Oil industry foes are preparing to go to court to fight the Environmental Protection Agency regulation issued Friday that allows year-round sales of higher-ethanol E15 gasoline nationwide.
The agency’s final rule offers ethanol producers and corn farmers the promise of greater market access and demand—but the coming legal battle will be the true test of that potential.
The regulation fulfills President Donald Trump’s promise to unleash ethanol sales and is a potent show of support to Midwestern farmers who are suffering from Chinese tariffs on soybeans, flooding that destroyed stockpiled grain and a deluge of rain that has delayed plantings. With some 37% of America’s corn production going to ethanol mills, any regulatory move lifting demand for the fuel could buttress farmers who helped propel Trump to the White House.
Iowa Republican leaders and biofuel industry boosters will celebrate the shift with EPA’s Region 7 administrator, during an event at Elite Octane LLC’s dry mill ethanol plant in Atlantic, Iowa later Friday.
The EPA rule waives E15 gasoline containing 15% ethanol from vapor pressure requirements that have blocked sales from June 1 to September 15 in areas where smog is a problem, said Bill Wehrum, the assistant administrator for the EPA Office of Air and Radiation. That should cause “a bump” in sales at the roughly 1,000 filling stations that already offer E15 today, while encouraging more of them to offer it, Wehrum told reporters on a conference call.
“Over time this is going to result in a substantial increase in the amount of E15 sold” and will allow more renewable fuel to be blended into the fuel supply, Wehrum said.
At Trump’s direction, the EPA bundled the E15 shift with modest changes meant to boost transparency and prevent price manipulation in the trading of credits used by refiners to prove compliance with annual biofuel blending quotas. Large integrated oil companies, including ExxonMobil Corp., BP America Inc. and Chevron Corp., had argued against the EPA’s initial proposal of more aggressive trading limitations.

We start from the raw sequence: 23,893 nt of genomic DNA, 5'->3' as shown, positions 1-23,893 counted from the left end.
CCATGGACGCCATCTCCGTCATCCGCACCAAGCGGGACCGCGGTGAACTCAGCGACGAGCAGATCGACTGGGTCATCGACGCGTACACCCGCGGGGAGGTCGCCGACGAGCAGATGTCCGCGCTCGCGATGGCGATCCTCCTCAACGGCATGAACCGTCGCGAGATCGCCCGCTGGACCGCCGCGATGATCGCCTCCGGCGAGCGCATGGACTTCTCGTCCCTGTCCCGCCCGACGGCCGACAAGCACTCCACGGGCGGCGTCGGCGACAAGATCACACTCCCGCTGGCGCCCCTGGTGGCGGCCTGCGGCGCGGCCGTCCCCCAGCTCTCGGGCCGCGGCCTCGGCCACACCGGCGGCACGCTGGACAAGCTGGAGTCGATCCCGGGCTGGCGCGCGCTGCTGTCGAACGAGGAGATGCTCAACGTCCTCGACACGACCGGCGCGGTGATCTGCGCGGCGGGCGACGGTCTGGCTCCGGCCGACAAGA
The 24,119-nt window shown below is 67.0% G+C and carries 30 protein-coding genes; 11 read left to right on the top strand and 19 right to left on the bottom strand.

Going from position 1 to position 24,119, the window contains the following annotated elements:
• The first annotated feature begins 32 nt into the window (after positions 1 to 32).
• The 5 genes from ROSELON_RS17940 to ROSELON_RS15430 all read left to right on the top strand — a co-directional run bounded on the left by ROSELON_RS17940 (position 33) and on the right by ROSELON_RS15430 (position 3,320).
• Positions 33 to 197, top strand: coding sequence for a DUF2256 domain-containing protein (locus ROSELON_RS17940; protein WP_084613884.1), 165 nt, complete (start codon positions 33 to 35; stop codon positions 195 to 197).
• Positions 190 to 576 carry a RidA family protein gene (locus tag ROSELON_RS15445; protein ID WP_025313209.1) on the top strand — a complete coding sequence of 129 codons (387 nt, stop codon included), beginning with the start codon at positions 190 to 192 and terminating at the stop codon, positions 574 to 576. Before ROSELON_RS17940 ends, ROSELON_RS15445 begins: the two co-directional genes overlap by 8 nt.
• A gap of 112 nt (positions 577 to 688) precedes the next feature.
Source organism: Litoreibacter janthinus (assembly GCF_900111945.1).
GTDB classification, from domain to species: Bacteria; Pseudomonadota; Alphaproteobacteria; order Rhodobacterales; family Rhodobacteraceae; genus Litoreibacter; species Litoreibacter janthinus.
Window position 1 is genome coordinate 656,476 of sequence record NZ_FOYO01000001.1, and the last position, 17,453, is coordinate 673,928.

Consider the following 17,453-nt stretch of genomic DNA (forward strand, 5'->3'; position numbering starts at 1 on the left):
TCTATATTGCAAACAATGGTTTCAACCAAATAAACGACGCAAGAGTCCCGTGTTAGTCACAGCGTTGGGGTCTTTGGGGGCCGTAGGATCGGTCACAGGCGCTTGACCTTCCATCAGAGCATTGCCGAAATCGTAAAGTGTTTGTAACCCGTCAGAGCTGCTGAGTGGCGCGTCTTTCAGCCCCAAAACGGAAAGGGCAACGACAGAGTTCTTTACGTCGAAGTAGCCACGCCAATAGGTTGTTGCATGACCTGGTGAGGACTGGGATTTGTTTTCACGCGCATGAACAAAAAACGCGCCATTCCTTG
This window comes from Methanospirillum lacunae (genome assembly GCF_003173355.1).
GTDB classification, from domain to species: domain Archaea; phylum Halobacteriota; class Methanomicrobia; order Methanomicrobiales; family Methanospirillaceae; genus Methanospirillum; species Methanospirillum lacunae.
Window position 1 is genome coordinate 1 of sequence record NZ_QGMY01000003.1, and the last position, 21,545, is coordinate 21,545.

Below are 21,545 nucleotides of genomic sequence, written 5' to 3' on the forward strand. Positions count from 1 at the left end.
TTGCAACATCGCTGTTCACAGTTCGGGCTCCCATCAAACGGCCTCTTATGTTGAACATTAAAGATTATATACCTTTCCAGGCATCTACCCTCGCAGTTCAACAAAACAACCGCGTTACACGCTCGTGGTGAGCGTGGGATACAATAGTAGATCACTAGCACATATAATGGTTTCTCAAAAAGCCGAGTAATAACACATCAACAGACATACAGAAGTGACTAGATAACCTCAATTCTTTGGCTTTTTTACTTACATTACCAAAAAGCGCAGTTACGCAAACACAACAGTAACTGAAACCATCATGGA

Wehrum said the agency would continue examining allegations of market manipulation and respond to them if needed. “We’re applying the theory of first do no harm,” he said. While the agency takes the issue seriously, he said, the EPA has not yet found clear evidence of significant manipulation.
Ethanol is already a staple of America’s fuel supply, accounting for about 10% of total consumption. Biofuel boosters who have lobbied for the regulatory shift are betting 15% will eventually emerge as the standard. Green Plains Inc. Chief Executive Officer Todd Becker said this month that the higher blend puts in play “year-round demand growth of at least 200 million gallons of annualized incremental demand as only the starting point.”
That would come at the expense of the oil industry.
“This action by EPA makes no sense and is contrary to the law, congressional intent and decades of agency precedence,” said Frank Macchiarola, a group director at the American Petroleum Institute. “We will challenge it vigorously.”
The American Petroleum Institute previewed its legal argument in public comments, arguing that the agency is flouting the plain text of the Clean Air Act by extending an existing waiver to E15. Marathon Petroleum Corp. warned the EPA’s move to consider E15 “substantially similar” to conventional E10 gasoline is “arbitrary and capricious”—a fatal failing under a federal law governing rulemaking. And the American Fuel and Petrochemical Manufacturers insisted the EPA is taking action previously rejected by Congress.
Ethanol advocates argue the EPA is on solid legal footing. The agency’s move to grant a waiver to E15 “reflects the best, most natural reading” of the Clean Air Act, and that higher-ethanol blend is substantially similar to E10, said Growth Energy chief executive Emily Skor.
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